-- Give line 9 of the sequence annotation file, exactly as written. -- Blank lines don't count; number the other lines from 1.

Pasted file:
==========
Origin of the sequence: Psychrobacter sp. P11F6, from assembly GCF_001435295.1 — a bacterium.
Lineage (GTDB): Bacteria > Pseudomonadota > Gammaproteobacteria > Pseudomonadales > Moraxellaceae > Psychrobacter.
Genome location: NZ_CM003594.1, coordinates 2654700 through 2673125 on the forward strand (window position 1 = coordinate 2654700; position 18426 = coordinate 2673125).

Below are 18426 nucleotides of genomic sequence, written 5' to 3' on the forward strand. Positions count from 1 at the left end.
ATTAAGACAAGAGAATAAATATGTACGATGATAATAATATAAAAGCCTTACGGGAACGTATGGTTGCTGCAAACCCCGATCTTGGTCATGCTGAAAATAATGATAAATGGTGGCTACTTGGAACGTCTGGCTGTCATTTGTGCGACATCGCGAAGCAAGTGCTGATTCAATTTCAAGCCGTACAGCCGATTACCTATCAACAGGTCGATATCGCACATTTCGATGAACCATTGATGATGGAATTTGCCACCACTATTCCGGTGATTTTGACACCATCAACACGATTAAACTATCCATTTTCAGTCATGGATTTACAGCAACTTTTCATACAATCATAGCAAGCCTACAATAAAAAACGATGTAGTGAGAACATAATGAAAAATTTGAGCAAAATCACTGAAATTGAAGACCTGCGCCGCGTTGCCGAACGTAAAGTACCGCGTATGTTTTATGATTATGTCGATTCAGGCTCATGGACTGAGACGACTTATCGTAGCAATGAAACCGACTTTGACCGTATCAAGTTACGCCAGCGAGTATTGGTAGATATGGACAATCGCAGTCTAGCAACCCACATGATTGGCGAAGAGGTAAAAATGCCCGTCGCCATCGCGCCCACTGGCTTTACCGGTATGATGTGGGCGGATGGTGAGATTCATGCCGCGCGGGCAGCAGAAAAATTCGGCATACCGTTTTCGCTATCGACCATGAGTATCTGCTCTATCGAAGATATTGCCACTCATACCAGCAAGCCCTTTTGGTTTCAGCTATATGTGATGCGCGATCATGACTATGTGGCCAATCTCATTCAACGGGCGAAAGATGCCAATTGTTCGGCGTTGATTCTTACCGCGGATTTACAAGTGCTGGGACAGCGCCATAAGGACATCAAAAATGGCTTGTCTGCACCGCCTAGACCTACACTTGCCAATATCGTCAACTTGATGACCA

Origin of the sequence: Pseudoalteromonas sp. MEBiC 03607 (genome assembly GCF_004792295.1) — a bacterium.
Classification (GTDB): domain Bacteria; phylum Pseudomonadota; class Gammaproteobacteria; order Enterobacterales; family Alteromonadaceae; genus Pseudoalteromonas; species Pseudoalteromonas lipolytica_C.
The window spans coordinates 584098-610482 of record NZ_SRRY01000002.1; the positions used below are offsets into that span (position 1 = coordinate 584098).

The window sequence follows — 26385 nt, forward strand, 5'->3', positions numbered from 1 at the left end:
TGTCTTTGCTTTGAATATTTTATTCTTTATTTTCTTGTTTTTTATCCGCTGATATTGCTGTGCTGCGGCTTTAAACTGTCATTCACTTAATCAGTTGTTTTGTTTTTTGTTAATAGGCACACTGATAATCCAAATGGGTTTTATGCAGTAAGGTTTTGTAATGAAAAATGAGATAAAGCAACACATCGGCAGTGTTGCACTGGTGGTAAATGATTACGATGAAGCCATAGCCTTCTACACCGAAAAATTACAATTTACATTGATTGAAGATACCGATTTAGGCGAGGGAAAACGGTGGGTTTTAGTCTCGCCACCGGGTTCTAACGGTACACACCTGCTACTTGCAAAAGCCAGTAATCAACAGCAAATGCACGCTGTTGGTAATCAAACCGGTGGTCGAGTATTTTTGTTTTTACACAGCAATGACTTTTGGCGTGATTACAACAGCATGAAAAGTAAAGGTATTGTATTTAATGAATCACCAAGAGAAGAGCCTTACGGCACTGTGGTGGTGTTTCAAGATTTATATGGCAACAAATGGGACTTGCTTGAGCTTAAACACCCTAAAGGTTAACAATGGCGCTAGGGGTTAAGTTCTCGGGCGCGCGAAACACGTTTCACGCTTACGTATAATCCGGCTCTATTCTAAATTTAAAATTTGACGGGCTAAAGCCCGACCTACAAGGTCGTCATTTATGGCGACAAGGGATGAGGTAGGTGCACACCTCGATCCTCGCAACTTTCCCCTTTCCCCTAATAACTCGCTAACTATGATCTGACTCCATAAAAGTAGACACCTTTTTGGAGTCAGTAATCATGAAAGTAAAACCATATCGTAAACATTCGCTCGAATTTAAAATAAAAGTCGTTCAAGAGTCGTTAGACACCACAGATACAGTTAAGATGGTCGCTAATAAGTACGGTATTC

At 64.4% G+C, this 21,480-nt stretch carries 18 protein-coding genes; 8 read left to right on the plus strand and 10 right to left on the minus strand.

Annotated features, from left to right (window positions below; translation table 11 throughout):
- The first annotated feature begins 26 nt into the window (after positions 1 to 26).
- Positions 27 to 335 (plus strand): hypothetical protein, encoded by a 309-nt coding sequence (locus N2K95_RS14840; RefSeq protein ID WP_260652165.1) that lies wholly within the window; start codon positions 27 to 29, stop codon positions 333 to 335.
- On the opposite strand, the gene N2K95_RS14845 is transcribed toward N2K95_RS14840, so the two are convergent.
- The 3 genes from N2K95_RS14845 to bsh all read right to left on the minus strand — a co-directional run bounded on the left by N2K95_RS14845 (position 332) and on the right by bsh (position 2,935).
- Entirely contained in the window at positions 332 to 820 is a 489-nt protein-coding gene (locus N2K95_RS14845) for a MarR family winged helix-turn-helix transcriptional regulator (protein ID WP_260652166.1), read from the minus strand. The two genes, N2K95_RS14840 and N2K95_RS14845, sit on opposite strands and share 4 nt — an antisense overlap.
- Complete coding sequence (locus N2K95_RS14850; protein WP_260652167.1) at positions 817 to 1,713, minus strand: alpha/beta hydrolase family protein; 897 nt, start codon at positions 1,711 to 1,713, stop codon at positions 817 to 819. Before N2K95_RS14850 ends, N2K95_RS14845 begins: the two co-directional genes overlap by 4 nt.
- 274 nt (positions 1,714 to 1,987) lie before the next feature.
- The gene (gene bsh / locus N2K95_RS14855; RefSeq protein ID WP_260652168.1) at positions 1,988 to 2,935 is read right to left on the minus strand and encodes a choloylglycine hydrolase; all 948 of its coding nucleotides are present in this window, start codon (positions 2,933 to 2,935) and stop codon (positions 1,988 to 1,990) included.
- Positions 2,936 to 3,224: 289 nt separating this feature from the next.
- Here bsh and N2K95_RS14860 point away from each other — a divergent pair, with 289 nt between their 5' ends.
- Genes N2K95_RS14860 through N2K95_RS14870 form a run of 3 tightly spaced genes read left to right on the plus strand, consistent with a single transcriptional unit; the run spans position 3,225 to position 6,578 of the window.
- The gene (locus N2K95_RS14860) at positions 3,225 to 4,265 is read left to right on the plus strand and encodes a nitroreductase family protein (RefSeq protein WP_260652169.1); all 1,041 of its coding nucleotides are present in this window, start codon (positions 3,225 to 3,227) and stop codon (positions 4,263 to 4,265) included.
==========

The window sequence follows — 26385 nt, forward strand, 5'->3', positions numbered from 1 at the left end: